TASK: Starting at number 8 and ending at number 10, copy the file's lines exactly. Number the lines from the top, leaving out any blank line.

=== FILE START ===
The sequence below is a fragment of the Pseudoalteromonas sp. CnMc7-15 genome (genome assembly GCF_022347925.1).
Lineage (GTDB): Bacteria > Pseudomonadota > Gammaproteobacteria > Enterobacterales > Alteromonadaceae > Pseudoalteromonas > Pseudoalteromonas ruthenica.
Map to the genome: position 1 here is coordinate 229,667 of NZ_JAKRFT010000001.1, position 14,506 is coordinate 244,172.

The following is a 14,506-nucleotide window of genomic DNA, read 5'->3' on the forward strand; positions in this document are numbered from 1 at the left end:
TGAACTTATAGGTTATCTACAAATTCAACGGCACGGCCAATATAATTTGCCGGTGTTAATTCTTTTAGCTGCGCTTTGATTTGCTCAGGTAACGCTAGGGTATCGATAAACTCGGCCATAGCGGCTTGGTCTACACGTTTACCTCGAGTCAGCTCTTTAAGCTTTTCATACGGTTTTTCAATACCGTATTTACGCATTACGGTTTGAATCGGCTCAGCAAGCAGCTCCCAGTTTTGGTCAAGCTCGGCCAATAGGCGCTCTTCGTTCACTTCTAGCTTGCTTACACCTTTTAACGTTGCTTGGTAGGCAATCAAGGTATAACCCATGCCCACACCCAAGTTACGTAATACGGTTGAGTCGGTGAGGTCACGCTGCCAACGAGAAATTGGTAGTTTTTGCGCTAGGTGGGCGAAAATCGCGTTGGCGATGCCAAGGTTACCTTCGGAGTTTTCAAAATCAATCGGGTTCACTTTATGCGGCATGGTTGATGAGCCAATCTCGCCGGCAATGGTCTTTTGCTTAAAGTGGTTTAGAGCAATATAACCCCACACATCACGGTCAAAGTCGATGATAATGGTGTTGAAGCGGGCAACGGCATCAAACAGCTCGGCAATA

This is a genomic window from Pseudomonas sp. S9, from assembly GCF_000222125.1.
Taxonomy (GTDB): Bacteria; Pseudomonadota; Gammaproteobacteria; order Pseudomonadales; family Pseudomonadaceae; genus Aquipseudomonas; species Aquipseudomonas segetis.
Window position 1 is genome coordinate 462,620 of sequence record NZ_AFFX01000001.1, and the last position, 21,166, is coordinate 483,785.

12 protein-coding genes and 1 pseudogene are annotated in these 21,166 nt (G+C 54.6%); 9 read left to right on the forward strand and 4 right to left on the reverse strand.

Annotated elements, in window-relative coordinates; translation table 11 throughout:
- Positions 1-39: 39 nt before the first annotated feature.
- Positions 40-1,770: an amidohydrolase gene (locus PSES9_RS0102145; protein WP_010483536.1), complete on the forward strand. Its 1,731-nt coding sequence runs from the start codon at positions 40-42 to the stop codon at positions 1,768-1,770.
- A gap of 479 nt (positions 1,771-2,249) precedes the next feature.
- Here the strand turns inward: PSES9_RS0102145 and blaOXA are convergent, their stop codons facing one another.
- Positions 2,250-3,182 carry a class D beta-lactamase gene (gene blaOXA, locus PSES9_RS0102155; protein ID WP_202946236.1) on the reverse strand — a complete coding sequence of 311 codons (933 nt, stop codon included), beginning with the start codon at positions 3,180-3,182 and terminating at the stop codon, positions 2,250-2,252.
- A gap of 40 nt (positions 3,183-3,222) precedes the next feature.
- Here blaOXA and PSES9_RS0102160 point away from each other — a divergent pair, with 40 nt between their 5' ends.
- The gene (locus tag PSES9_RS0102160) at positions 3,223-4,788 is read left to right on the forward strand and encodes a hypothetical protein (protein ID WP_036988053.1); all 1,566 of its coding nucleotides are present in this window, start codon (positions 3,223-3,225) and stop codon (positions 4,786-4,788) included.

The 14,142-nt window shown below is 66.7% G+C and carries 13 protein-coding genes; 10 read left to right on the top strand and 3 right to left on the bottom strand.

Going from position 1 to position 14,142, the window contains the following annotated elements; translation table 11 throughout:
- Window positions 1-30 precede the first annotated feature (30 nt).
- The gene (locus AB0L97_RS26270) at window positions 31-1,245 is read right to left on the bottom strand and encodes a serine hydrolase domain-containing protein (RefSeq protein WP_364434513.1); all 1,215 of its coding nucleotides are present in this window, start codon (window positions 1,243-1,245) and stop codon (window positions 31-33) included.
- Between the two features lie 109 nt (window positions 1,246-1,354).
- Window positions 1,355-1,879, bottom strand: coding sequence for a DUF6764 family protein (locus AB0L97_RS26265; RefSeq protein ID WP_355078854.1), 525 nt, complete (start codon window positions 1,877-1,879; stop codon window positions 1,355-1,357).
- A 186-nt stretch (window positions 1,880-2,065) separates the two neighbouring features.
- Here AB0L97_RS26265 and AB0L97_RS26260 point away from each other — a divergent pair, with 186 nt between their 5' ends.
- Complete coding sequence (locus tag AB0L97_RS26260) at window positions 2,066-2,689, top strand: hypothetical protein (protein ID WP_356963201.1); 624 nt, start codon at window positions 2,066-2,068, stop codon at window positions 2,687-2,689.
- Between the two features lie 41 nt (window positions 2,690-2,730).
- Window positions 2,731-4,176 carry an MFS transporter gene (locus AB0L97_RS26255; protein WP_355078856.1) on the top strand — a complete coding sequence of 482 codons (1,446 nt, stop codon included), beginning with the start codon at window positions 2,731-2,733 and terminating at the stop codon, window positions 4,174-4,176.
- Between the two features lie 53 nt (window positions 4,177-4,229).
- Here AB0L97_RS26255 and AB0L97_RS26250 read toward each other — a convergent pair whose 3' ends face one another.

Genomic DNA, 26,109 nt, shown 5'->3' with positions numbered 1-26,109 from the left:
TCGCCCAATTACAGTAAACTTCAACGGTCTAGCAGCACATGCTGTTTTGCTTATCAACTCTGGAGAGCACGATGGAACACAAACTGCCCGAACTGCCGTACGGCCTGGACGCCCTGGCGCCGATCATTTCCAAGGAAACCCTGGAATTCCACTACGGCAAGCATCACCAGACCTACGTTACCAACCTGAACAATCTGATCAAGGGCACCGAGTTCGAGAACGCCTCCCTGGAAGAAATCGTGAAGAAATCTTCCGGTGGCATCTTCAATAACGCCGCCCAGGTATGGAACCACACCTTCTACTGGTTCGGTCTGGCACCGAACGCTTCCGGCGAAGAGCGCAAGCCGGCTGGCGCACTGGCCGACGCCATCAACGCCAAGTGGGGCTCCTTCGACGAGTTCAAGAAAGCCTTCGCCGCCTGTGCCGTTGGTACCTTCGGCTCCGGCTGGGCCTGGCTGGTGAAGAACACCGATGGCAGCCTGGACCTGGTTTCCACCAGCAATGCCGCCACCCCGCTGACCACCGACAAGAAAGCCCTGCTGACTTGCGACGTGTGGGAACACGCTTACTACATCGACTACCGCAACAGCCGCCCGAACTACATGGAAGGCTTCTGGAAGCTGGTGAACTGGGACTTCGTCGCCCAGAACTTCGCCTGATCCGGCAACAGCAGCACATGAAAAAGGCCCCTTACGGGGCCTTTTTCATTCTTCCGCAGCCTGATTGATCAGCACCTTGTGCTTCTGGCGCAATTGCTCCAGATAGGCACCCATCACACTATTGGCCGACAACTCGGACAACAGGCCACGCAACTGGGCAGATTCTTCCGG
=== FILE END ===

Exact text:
Window position 1 is genome coordinate 462,620 of sequence record NZ_AFFX01000001.1, and the last position, 21,166, is coordinate 483,785.

12 protein-coding genes and 1 pseudogene are annotated in these 21,166 nt (G+C 54.6%); 9 read left to right on the forward strand and 4 right to left on the reverse strand.

Annotated elements, in window-relative coordinates; translation table 11 throughout: